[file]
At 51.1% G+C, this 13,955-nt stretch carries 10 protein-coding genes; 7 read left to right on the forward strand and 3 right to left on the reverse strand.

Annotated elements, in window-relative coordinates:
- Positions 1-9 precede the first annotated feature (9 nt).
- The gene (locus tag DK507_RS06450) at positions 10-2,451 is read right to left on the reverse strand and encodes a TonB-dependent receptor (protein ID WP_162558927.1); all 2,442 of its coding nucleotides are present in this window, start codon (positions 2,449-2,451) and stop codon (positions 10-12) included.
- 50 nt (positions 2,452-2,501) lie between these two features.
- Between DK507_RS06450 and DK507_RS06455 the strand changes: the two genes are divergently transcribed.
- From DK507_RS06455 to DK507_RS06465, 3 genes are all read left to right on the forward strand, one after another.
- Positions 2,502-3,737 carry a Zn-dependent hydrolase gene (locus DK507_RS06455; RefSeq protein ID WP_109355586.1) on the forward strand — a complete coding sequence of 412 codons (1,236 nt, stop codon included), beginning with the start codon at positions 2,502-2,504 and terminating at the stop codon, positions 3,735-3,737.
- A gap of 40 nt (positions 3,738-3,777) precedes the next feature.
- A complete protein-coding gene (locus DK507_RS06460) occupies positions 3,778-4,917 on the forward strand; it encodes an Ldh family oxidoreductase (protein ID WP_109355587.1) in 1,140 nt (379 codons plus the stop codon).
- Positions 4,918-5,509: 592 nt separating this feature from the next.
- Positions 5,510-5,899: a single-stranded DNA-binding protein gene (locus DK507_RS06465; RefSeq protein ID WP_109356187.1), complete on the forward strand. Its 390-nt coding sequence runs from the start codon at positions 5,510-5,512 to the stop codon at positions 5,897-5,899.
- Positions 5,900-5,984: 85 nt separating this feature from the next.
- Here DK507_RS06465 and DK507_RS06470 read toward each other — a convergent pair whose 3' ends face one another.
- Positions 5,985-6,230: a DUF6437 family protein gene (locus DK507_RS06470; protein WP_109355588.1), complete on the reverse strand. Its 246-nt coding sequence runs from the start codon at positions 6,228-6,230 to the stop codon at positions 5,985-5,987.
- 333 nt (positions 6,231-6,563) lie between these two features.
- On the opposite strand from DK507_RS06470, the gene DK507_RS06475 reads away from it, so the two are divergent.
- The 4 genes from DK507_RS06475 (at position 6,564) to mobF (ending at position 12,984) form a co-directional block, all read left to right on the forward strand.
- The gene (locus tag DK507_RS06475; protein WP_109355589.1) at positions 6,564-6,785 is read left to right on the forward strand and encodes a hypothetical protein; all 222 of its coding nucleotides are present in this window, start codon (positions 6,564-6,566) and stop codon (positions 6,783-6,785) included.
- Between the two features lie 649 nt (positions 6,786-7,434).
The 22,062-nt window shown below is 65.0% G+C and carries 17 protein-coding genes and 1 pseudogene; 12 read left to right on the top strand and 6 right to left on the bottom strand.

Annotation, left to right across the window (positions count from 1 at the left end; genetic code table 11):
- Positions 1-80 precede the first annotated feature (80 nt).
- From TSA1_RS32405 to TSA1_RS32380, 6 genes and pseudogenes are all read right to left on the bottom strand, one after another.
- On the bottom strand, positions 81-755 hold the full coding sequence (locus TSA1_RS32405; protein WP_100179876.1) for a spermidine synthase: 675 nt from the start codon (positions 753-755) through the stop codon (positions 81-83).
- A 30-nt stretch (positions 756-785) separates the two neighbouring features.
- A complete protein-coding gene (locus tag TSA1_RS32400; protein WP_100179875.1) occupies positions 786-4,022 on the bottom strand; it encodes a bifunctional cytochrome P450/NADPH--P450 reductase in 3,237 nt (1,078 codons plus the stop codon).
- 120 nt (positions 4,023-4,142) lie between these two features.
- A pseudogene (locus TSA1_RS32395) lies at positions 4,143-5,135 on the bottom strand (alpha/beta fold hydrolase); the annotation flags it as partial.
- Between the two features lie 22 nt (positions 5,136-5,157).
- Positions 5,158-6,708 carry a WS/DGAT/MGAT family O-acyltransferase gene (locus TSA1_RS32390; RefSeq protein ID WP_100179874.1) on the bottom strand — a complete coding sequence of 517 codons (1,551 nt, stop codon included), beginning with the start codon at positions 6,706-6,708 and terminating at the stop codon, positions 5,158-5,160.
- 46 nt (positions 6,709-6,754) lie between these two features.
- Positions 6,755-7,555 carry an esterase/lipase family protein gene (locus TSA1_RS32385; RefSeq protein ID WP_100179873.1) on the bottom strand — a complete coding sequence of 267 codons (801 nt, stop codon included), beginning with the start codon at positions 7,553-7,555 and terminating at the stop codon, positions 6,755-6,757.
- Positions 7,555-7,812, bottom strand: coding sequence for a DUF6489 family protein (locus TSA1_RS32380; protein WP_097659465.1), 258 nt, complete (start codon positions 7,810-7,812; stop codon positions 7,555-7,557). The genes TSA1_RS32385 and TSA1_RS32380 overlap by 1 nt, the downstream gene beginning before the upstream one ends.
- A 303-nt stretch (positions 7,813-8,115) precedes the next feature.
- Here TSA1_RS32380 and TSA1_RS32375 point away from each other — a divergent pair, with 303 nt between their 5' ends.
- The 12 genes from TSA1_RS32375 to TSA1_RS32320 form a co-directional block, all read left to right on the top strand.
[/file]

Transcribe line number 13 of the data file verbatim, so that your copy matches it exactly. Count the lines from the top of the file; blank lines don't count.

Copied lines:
- Positions 5,900-5,984: 85 nt separating this feature from the next.